January 17, 1915 – South Halsted Street between Polk and Madison Streets becomes a battle ground as 1,500 unemployed men, women, boys and girls battle the police.  According to the Chicago Daily Tribune, “Shots were fired, clothes were torn, eyes blackened, and heads cracked while clubs, blackjacks, and revolver butts were used with bruising effect on heads, arms and knuckles” as the “hunger procession” proceeded up Halsted Street.  [Chicago Daily Tribune, January 18, 1915] The battle occurs after a meeting of the unemployed at Bowen Hall at the Hull House settlement.  Two detectives inside the hall, dressed as unemployed workmen, listen as Lucy Parsons, the widow of Albert Parsons, who was hanged for alleged complicity in the Haymarket Riot of 1886, speaks.  The detectives, Sergeants Fred Krueger and Herman Eastman, report that trouble is brewing.  First Deputy Superintendent of Police Herman Schuettler, who himself was at his post during the Haymarket riot, orders, “Demand a permit from them, and if they haven’t got one order them to disperse. The reserves will be on the way to help you.” A procession forms on Polk Street, just west of Halsted and begins to march, six people abreast, up Halsted, carrying a large black banner with one word, “Hunger,” displayed in white letters.  The police order the marchers to disperse, but the marchers continue onward, a voice crying out, “To h___ with the orders.  We’re hungry!”  The policemen, small in number and waiting for reinforcements, are surrounded.  According to the paper’s reporter, “In a minute the cluster under the swaying ‘hunger’ banner was a maelstrom of fists and clubs.  Girls and women shrieked and fell to the ground in the fray.  A small, dark haired girl, climbing on to the shoulders of a man, dove head foremost into the center of the fight, her fingers reaching out for the eyes and hair of the policemen … The detectives drew their revolvers and began to lay to right and left, felling all within reach … Women threw their arms around the necks of the plain clothes men, biting them and tearing their faces with finger nails.”  On the marchers move, coming up to a phalanx of policemen at Harrison Street; the procession breaches the line and continues north to Adams Street where they encounter mounted officers.  On they continue to Monroe Street.  Battered at each new block “the ranks of the marchers were becoming noticeably thinned.  Those remaining appeared to be the more vindictive who had succeeded in fighting their way through.”  Finally, at Madison Street the marchers find themselves surrounded, and many of those who are left “made for doorways, alleys, saloons, lunch rooms, and basements, where they mingled with the surprised patrons and escaped.”  At each intersection along the route of the march arrests are made, and those taken prisoner charged with rioting, unlawful assemblage and parading without a license.  At the conclusion of the festivities the Tribune reports, “Halsted street looked like an armed camp with squads of police stationed at the corners and mounted men patrolling the middle of the street.”  Mrs. Lucy Parsons is shown above, missing a glove, after her arrest.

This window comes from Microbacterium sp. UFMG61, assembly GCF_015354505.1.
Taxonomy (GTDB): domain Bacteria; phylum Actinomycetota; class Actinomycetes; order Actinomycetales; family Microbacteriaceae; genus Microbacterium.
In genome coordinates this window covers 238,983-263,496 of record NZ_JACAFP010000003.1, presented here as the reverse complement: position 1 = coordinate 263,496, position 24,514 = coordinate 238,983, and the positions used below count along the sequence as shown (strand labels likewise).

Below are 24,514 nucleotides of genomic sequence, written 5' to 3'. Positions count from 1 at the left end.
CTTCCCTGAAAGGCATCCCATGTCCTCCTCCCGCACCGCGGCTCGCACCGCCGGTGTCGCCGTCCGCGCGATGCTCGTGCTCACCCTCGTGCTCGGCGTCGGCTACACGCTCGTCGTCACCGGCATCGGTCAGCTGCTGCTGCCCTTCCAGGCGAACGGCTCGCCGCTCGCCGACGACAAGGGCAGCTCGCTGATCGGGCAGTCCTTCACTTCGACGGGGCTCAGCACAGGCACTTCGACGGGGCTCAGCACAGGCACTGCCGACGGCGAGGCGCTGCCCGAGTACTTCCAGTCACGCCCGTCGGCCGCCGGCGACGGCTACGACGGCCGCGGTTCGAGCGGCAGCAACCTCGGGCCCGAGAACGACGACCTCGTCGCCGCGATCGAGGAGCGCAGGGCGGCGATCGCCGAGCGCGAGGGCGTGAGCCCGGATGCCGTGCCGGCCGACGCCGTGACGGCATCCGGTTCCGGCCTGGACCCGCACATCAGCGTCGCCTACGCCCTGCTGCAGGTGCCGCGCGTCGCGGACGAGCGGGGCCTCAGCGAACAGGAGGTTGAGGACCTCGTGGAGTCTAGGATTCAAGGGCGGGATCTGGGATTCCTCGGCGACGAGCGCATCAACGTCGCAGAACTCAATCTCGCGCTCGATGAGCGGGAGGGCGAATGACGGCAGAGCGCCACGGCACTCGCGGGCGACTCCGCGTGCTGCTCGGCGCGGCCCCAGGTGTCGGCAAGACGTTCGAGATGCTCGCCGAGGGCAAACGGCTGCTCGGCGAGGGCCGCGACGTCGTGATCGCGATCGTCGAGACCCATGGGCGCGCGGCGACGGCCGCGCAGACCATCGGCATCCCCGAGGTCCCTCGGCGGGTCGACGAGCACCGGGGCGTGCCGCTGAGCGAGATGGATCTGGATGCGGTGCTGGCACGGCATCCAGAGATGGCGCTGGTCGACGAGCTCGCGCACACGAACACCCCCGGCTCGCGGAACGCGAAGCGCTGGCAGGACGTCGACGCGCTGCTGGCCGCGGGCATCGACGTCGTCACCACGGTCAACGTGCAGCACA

January 17, 1903 -- Judge Arthur Chetlain sentences George Wellington "Cap" Streeter to an indeterminate term in the penitentiary at Joliet for manslaughter for the killing of John S. Kirk on February 11, 1902 in the "District of Lake Michigan." The dead man had been a watchman for Henry W. Cooper, the man lakefront property owners had engaged to protect their interests on the north side of the river near Oak Street. "Cap" Streeter was not personally connected to the scene where the killing occurred; he was held responsible because testimony indicated that he had told the occupants of the district that if anyone "came fooling' around" to shoot him. After being found guilty in December 3, 1892, Streeter said, "They found us guilty but it only goes to show that when a lot of millionaires get together and get the help of the state the liberty of a man ain't safe. This whole thing is a scheme." The captain and his missus are pictured above.